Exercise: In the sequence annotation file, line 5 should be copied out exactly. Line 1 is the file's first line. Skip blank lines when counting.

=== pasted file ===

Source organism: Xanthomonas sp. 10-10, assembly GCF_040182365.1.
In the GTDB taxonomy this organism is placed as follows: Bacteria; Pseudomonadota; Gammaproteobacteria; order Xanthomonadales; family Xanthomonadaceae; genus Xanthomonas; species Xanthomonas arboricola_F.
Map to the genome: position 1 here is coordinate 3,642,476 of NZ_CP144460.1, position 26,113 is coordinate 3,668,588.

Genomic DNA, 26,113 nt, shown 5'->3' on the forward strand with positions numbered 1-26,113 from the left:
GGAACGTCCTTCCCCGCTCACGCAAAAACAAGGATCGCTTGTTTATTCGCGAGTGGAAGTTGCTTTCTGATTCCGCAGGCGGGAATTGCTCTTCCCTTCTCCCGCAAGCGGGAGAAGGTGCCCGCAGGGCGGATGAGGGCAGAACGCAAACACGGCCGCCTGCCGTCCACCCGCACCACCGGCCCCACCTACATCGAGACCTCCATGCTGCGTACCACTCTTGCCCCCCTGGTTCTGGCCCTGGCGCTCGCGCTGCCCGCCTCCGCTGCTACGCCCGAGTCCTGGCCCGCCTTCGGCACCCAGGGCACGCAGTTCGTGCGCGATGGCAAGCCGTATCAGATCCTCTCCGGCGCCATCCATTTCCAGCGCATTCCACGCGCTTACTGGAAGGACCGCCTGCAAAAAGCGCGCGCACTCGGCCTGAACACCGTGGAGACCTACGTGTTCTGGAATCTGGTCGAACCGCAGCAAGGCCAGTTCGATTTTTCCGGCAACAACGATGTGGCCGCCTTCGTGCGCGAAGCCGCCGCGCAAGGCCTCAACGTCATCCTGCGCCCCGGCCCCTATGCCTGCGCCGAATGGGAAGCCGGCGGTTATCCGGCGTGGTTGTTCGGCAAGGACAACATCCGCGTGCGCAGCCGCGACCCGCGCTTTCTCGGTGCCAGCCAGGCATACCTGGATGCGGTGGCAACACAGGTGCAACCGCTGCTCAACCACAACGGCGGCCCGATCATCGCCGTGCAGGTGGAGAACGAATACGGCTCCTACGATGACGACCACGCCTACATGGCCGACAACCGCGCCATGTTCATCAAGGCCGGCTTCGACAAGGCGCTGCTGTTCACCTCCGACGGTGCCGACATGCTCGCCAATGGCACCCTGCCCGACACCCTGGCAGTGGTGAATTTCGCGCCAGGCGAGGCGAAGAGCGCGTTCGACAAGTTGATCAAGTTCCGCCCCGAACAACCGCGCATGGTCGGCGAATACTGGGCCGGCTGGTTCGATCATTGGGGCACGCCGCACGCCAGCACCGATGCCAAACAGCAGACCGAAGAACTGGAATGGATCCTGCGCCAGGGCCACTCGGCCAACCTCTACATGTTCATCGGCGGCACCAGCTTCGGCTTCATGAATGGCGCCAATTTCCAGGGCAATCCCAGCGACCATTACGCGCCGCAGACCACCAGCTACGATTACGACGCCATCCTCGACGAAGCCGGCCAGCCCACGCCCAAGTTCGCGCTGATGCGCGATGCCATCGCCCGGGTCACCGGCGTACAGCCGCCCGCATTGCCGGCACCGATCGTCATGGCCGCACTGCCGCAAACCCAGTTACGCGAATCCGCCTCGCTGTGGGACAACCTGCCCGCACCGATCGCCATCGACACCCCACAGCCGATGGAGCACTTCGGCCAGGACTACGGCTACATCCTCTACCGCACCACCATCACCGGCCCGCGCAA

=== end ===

GGAACGTCCTTCCCCGCTCACGCAAAAACAAGGATCGCTTGTTTATTCGCGAGTGGAAGTTGCTTTCTGATTCCGCAGGCGGGAATTGCTCTTCCCTTCTCCCGCAAGCGGGAGAAGGTGCCCGCAGGGCGGATGAGGGCAGAACGCAAACACGGCCGCCTGCCGTCCACCCGCACCACCGGCCCCACCTACATCGAGACCTCCATGCTGCGTACCACTCTTGCCCCCCTGGTTCTGGCCCTGGCGCTCGCGCTGCCCGCCTCCGCTGCTACGCCCGAGTCCTGGCCCGCCTTCGGCACCCAGGGCACGCAGTTCGTGCGCGATGGCAAGCCGTATCAGATCCTCTCCGGCGCCATCCATTTCCAGCGCATTCCACGCGCTTACTGGAAGGACCGCCTGCAAAAAGCGCGCGCACTCGGCCTGAACACCGTGGAGACCTACGTGTTCTGGAATCTGGTCGAACCGCAGCAAGGCCAGTTCGATTTTTCCGGCAACAACGATGTGGCCGCCTTCGTGCGCGAAGCCGCCGCGCAAGGCCTCAACGTCATCCTGCGCCCCGGCCCCTATGCCTGCGCCGAATGGGAAGCCGGCGGTTATCCGGCGTGGTTGTTCGGCAAGGACAACATCCGCGTGCGCAGCCGCGACCCGCGCTTTCTCGGTGCCAGCCAGGCATACCTGGATGCGGTGGCAACACAGGTGCAACCGCTGCTCAACCACAACGGCGGCCCGATCATCGCCGTGCAGGTGGAGAACGAATACGGCTCCTACGATGACGACCACGCCTACATGGCCGACAACCGCGCCATGTTCATCAAGGCCGGCTTCGACAAGGCGCTGCTGTTCACCTCCGACGGTGCCGACATGCTCGCCAATGGCACCCTGCCCGACACCCTGGCAGTGGTGAATTTCGCGCCAGGCGAGGCGAAGAGCGCGTTCGACAAGTTGATCAAGTTCCGCCCCGAACAACCGCGCATGGTCGGCGAATACTGGGCCGGCTGGTTCGATCATTGGGGCACGCCGCACGCCAGCACCGATGCCAAACAGCAGACCGAAGAACTGGAATGGATCCTGCGCCAGGGCCACTCGGCCAACCTCTACATGTTCATCGGCGGCACCAGCTTCGGCTTCATGAATGGCGCCAATTTCCAGGGCAATCCCAGCGACCATTACGCGCCGCAGACCACCAGCTACGATTACGACGCCATCCTCGACGAAGCCGGCCAGCCCACGCCCAAGTTCGCGCTGATGCGCGATGCCATCGCCCGGGTCACCGGCGTACAGCCGCCCGCATTGCCGGCACCGATCGTCATGGCCGCACTGCCGCAAACCCAGTTACGCGAATCCGCCTCGCTGTGGGACAACCTGCCCGCACCGATCGCCATCGACACCCCACAGCCGATGGAGCACTTCGGCCAGGACTACGGCTACATCCTCTACCGCACCACCATCACCGGCCCGCGCAA